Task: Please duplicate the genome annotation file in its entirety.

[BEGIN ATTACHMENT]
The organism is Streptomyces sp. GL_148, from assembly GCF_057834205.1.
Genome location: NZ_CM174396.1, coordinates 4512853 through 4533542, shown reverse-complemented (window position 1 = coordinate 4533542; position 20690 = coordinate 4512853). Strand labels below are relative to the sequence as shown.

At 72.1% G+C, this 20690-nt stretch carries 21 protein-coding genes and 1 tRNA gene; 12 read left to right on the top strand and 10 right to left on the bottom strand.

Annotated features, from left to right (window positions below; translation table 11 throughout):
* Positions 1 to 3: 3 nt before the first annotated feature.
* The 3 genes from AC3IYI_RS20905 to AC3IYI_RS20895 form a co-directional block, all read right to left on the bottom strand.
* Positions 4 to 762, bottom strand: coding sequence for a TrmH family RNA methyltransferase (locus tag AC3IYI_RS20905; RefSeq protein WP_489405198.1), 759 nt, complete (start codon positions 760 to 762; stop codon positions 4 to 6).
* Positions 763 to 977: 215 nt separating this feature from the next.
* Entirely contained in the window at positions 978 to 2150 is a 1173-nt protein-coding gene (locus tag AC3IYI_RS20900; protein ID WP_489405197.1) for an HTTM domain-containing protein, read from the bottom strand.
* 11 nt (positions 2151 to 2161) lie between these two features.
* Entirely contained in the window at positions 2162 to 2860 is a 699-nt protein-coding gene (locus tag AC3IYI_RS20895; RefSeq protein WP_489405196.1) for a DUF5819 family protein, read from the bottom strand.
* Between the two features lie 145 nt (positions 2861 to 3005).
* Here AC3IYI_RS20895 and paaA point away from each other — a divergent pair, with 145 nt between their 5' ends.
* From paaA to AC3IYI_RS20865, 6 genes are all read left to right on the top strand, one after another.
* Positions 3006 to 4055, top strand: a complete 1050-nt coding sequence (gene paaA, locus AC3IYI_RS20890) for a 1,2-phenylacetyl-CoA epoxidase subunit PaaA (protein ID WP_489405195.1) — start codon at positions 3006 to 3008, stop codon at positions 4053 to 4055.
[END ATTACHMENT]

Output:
The organism is Streptomyces sp. GL_148, from assembly GCF_057834205.1.
Genome location: NZ_CM174396.1, coordinates 4512853 through 4533542, shown reverse-complemented (window position 1 = coordinate 4533542; position 20690 = coordinate 4512853). Strand labels below are relative to the sequence as shown.

At 72.1% G+C, this 20690-nt stretch carries 21 protein-coding genes and 1 tRNA gene; 12 read left to right on the top strand and 10 right to left on the bottom strand.

Annotated features, from left to right (window positions below; translation table 11 throughout):
* Positions 1 to 3: 3 nt before the first annotated feature.
* The 3 genes from AC3IYI_RS20905 to AC3IYI_RS20895 form a co-directional block, all read right to left on the bottom strand.
* Positions 4 to 762, bottom strand: coding sequence for a TrmH family RNA methyltransferase (locus tag AC3IYI_RS20905; RefSeq protein WP_489405198.1), 759 nt, complete (start codon positions 760 to 762; stop codon positions 4 to 6).
* Positions 763 to 977: 215 nt separating this feature from the next.
* Entirely contained in the window at positions 978 to 2150 is a 1173-nt protein-coding gene (locus tag AC3IYI_RS20900; protein ID WP_489405197.1) for an HTTM domain-containing protein, read from the bottom strand.
* 11 nt (positions 2151 to 2161) lie between these two features.
* Entirely contained in the window at positions 2162 to 2860 is a 699-nt protein-coding gene (locus tag AC3IYI_RS20895; RefSeq protein WP_489405196.1) for a DUF5819 family protein, read from the bottom strand.
* Between the two features lie 145 nt (positions 2861 to 3005).
* Here AC3IYI_RS20895 and paaA point away from each other — a divergent pair, with 145 nt between their 5' ends.
* From paaA to AC3IYI_RS20865, 6 genes are all read left to right on the top strand, one after another.
* Positions 3006 to 4055, top strand: a complete 1050-nt coding sequence (gene paaA, locus AC3IYI_RS20890) for a 1,2-phenylacetyl-CoA epoxidase subunit PaaA (protein ID WP_489405195.1) — start codon at positions 3006 to 3008, stop codon at positions 4053 to 4055.